The Grandlo Café at Essex Crossing is a 2,500 square-foot space that Grand Street Settlement will run as a business open to the public while also using it for job training for 16- to 24-year-olds. “Being able to expand and enhance youth services, job training and workforce development is huge,” said Cordero. Grand Street Settlement expects to serve more than 200 people each year at its services space and more than 20,000 people annually at the café. 

“Site 6 really is a home run from an impact perspective,” said Margaret Anadu, managing director, head of the Urban Investment Group at Goldman Sachs. She was thrilled to have Grand Street Settlement as a tenant, noting, “It has been an anchor in the community for over a century.” Goldman Sachs is one owner of the entire Essex Crossing development, providing $200 million in sponsor equity to the project, including Site 6.

The second floor will feature a 55,000-square-foot medical facility leased by New York University Langone. It will include urgent care and multi-specialty physician practices. The third floor will have a 30,000-square-foot space that is not yet leased. Henderson said Delancey Street Associates is looking to lease to an organization to provide education services. Henderson said Delancey Street Associates may sell this portion of the development. 

Journal April 2017 - NMTC Essex

Image: Courtesy of Dattner Architects
Essex Crossing Site 6 is a 14-story building in New York City’s Lower East Side that will include 100 units of affordable housing for seniors and four floors of community service and commercial space.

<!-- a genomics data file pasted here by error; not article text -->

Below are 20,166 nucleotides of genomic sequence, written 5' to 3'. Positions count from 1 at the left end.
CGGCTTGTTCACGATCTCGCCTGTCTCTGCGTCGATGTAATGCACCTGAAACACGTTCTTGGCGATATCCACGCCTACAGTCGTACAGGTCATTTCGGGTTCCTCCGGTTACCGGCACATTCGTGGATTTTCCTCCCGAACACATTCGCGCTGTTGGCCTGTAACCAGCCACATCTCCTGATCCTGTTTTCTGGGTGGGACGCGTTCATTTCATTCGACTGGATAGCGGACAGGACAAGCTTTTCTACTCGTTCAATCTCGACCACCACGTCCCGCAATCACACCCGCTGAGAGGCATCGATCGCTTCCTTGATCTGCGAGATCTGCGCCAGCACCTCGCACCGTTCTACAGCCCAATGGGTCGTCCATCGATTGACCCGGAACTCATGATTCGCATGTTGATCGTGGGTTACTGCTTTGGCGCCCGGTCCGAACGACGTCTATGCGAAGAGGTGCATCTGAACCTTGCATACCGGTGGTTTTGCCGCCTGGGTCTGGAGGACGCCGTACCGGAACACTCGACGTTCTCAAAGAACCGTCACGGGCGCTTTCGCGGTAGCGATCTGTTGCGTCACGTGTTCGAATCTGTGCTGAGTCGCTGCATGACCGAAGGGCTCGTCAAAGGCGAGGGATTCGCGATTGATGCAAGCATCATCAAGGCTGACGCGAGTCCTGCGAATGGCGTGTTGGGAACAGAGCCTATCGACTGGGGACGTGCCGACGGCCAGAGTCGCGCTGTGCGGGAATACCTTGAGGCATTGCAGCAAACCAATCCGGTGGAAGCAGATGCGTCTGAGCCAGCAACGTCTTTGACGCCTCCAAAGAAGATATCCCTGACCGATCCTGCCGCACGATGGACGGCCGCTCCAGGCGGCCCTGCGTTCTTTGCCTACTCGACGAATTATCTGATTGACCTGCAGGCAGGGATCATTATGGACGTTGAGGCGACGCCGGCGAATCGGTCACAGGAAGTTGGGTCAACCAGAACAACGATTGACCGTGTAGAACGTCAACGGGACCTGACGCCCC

Floors five through 14 will feature the 100 affordable housing units for seniors, who will have direct elevator access to the fourth floor, where they will receive free services and care from Grand Street Settlement. The housing portion will feature a community room, laundry facility and much more. The mixed-income development will have 10 units at 80 percent of the area median income (AMI) and below, 69 units at 60 percent AMI and below, 20 units at 40 percent AMI and below and one superintendent’s unit. 

Henderson expects construction will be substantially complete in late 2017, with residents moving in to the housing portion before the end of the year. At press time, the shell of the building was complete as windows were recently installed. 

Essex Crossing as a whole

In total, Essex Crossing will feature multifamily housing, office space, community space, a movie theater, a bowling alley, residential condominiums, a public park, a new Essex Street Market and a cultural facility. Half the 1,000 apartments at Essex Crossing will be affordable for low-, moderate-, and middle-income residents, according to Delancey Street Associates. Henderson said the Essex Crossing development will be completed in 2024. 

Financing 

Essex Crossing Site 6 was made up of two major transactions and a smaller third transaction, all three of which Wells Fargo had heavy involvement in funding. On the low-income housing tax credit (LIHTC) transaction, which financed the development of the affordable housing component, Wells Fargo provided $25.8 million in LIHTC equity ($23.3 million in federal 9 percent LIHTC equity and $2.5 million in state LIHTC equity) and a $16.9 million construction bridge loan.